Edgar Degas (July 19, 1834 - September 27, 1917) is widely considered a master of drawing the human figure in motion. His extraordinary draftsmanship, which stressed balance and clarity of outline, became a hallmark of his signature style.
Degas worked in many media, preferring pastel to all others. He is well known for his animated race horse paintings, but most of all, Degas is celebrated for his intimate renderings of nudes and ballerinas.
Fascinated with the movement of forms through space, Degas often sketched dancers from the theater wings, working spontaneously and capturing his subjects with an unrivaled poignancy and power, while emphasizing their status as professionals.
Degas is often classified as an Impressionist, which is not entirely accurate. Like the Impressionists, he favored spontaneity, off-center compositions and scenes from everyday Parisian life, but Degas was never an enthusiast of painting en plein air. Nonetheless, Degas' paintings greatly impacted the world of Impressionist art and he is inevitably linked with the genre. He strongly influenced many notable artists, such as Henri de Toulouse-Lautrec and Mary Cassatt.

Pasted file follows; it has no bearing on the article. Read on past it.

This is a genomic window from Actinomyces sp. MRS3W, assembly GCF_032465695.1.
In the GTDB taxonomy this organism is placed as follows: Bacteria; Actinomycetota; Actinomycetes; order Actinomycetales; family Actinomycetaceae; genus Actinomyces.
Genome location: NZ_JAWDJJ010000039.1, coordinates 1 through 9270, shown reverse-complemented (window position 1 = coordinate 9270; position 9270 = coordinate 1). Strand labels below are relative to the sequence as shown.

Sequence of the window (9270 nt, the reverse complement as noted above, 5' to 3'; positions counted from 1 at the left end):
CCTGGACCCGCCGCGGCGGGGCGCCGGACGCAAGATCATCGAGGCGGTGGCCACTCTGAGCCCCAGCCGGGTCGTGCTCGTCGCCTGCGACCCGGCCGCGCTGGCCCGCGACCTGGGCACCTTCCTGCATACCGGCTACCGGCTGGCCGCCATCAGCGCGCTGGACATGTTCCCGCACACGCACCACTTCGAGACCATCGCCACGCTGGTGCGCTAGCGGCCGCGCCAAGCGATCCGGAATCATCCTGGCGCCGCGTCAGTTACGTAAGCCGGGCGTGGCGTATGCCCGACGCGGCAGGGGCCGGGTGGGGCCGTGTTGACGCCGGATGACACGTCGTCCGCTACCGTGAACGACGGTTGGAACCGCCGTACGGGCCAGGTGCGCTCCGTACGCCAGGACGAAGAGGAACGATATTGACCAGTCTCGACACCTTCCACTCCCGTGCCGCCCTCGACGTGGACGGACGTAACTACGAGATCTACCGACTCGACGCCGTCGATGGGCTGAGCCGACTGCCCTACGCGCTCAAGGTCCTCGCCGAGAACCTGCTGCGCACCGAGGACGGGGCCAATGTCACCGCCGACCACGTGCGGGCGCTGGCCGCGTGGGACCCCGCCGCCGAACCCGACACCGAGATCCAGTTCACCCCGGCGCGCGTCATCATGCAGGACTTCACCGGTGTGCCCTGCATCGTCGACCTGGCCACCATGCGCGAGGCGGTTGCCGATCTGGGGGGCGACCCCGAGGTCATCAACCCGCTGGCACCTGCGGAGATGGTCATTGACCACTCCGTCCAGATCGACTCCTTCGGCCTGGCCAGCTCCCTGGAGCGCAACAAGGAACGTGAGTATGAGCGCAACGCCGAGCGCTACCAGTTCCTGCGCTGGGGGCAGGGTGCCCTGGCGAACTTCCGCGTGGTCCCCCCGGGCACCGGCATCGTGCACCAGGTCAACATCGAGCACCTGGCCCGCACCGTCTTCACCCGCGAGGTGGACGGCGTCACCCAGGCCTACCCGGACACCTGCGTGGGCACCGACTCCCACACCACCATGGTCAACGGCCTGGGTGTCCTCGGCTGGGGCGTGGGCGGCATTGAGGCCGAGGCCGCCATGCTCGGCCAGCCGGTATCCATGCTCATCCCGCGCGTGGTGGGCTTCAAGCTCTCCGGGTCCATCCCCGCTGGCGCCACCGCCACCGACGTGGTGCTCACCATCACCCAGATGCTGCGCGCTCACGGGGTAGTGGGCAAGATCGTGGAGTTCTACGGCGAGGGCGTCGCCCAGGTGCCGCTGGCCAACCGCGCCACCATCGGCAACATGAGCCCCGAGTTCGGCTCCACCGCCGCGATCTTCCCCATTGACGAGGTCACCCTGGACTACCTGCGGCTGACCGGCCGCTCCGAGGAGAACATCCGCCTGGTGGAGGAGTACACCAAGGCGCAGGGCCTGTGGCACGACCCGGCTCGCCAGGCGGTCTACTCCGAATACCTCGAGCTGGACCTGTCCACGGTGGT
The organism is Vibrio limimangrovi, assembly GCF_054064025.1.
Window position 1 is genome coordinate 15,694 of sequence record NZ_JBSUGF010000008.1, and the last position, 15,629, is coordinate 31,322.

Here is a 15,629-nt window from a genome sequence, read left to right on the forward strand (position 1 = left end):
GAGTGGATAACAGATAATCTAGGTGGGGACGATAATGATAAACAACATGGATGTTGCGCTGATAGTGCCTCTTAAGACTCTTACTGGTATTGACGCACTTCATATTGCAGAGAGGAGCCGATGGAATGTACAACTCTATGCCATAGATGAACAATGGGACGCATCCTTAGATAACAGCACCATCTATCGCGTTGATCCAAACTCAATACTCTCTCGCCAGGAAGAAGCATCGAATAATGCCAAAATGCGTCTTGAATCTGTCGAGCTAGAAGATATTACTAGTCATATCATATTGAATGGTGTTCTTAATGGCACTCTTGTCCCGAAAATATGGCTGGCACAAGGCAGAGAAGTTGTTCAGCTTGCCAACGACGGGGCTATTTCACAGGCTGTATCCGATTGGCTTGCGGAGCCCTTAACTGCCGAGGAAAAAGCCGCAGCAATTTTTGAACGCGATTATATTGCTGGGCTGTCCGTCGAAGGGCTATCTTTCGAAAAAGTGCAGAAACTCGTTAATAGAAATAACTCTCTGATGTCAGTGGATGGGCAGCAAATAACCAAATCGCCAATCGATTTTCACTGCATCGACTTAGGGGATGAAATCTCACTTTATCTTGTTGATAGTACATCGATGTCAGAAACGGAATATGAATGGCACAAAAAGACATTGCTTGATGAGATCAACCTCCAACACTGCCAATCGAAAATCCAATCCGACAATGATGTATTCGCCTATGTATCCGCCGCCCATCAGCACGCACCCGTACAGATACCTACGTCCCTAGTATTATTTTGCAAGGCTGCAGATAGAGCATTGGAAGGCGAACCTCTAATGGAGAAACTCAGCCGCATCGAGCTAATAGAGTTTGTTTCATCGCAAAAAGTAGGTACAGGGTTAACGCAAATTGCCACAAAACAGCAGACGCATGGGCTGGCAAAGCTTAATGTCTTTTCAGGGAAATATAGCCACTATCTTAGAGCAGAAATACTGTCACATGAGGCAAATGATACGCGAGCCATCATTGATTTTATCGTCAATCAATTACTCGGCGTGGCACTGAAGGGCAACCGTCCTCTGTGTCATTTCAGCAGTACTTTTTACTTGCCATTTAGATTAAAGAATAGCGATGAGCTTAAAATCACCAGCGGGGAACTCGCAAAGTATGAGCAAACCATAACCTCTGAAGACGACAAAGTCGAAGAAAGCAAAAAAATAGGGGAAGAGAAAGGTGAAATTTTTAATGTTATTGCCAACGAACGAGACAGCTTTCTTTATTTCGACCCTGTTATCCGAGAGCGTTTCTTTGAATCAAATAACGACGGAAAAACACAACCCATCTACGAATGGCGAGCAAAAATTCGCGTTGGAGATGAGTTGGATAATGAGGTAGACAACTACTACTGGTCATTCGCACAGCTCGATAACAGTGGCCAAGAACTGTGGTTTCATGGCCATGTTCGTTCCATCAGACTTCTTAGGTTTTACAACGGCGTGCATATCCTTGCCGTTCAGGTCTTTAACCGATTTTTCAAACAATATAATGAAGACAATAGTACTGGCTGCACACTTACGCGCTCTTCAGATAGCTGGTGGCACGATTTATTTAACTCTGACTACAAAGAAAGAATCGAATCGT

Edgar Degas, Dancer with a Bouquet of Flowers (1878)
Douglas Hofmann’s paintings are that rarest of things in the history of modern art in that they represent a style that is at once both classical and contemporary.
Inspired by Degas, Hofmann’s art is concerned with fleeting moments – portraying brief glimpses seized from the current stream of time. The viewer is made witness to a series of intimate but ephemeral exchanges: ballerinas waiting nervously in the wings, a ballerina adjusting her partner’s costume, or another smoothing back her partner’s hair.
There is magic in this device allowing the privileged observer to explore aspects of the world that normally pass so rapidly as to be all but invisible. Hofmann’s trained eye holds a magic looking glass up to the world and transient moments otherwise missed are reflected and preserved there to be observed at leisure.
A skilled oil painter and heralded as the modern-day Degas, Hofmann’s works have been documented in the New York Post and continue to fetch notable records. Browse the Douglas Hofmann collection.
Douglas Hofmann, Reflections Portfolio I
Douglas Hofmann, Reflections Portfolio II